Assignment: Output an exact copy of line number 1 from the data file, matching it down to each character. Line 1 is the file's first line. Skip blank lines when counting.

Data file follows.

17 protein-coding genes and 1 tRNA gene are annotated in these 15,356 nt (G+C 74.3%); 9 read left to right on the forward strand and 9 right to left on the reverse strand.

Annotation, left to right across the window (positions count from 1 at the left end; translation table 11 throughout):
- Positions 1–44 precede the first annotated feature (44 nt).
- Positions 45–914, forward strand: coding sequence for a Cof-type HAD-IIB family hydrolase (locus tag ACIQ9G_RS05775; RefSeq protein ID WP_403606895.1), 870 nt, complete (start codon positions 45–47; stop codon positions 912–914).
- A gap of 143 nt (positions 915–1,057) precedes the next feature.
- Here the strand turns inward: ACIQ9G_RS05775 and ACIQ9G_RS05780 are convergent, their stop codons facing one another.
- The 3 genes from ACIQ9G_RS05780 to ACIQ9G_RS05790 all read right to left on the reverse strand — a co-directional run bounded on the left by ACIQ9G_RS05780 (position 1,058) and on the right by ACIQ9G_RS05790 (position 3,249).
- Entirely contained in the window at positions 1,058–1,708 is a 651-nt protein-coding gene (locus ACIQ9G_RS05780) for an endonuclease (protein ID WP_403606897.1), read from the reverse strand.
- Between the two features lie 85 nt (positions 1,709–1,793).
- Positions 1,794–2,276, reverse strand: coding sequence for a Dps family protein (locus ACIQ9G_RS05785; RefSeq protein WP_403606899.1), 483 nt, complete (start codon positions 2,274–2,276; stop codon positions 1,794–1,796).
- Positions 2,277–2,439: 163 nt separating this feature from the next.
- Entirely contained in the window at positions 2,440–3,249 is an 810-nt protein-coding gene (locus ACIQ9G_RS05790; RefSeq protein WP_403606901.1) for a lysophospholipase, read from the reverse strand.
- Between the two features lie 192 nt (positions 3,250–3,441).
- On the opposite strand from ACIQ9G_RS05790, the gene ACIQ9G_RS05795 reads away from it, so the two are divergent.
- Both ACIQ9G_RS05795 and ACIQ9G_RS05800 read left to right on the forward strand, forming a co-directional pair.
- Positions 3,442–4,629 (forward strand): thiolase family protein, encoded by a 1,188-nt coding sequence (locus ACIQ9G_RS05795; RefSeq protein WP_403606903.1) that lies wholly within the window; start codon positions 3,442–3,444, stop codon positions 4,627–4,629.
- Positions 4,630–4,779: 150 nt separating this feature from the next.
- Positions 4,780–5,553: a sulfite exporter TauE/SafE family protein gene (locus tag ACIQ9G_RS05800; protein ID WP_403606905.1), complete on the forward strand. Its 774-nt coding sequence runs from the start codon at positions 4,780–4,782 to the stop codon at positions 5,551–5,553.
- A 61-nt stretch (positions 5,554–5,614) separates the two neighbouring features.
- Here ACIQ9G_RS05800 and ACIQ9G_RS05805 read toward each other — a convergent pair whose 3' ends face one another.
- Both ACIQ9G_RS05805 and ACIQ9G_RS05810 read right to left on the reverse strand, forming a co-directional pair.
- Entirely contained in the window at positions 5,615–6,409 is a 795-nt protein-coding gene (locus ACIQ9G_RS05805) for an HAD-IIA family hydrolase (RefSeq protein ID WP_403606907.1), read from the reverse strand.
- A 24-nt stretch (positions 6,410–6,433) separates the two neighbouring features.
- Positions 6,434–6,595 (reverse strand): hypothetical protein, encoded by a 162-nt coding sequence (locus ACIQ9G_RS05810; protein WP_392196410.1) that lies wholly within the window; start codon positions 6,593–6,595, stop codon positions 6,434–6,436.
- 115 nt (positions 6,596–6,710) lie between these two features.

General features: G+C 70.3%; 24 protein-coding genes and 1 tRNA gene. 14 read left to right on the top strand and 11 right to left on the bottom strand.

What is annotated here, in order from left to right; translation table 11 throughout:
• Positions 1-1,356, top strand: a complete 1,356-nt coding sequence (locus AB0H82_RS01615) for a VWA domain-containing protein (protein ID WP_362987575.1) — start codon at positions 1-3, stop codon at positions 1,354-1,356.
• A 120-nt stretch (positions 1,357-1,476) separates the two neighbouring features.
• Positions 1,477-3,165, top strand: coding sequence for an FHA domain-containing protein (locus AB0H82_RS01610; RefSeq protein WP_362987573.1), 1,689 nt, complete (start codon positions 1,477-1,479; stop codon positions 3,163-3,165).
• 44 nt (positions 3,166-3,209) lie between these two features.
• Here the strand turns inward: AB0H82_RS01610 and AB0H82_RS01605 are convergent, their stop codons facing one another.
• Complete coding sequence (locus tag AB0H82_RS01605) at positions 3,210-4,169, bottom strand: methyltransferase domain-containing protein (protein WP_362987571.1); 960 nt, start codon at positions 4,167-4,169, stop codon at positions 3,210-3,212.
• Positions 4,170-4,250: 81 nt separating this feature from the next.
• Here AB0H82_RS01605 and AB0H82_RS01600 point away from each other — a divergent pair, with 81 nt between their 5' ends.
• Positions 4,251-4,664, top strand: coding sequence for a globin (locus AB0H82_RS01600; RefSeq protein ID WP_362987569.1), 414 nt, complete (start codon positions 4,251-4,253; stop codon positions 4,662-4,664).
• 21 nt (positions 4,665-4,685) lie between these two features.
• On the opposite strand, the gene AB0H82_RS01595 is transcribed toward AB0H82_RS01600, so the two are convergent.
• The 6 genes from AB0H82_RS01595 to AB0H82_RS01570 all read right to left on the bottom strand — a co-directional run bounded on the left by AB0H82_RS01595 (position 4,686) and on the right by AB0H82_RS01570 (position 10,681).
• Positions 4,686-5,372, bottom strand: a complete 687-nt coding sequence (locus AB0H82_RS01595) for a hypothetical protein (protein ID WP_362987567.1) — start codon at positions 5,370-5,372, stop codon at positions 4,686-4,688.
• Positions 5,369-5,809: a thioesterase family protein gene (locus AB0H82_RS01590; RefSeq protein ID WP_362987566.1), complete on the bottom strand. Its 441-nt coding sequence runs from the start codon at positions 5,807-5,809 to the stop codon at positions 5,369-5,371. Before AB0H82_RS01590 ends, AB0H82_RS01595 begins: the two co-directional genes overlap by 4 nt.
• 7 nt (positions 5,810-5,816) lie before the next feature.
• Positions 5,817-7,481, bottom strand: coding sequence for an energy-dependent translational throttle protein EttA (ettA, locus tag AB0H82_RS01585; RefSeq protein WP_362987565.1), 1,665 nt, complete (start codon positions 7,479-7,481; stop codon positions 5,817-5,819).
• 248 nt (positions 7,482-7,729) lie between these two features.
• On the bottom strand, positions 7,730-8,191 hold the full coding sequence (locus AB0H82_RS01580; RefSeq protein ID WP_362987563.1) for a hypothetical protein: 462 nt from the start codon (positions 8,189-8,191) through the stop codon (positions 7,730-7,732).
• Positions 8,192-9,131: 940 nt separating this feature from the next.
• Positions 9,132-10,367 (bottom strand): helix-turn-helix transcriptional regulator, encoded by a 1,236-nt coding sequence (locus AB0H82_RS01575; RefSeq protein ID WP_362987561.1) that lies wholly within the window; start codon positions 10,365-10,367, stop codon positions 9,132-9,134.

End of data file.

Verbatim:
17 protein-coding genes and 1 tRNA gene are annotated in these 15,356 nt (G+C 74.3%); 9 read left to right on the forward strand and 9 right to left on the reverse strand.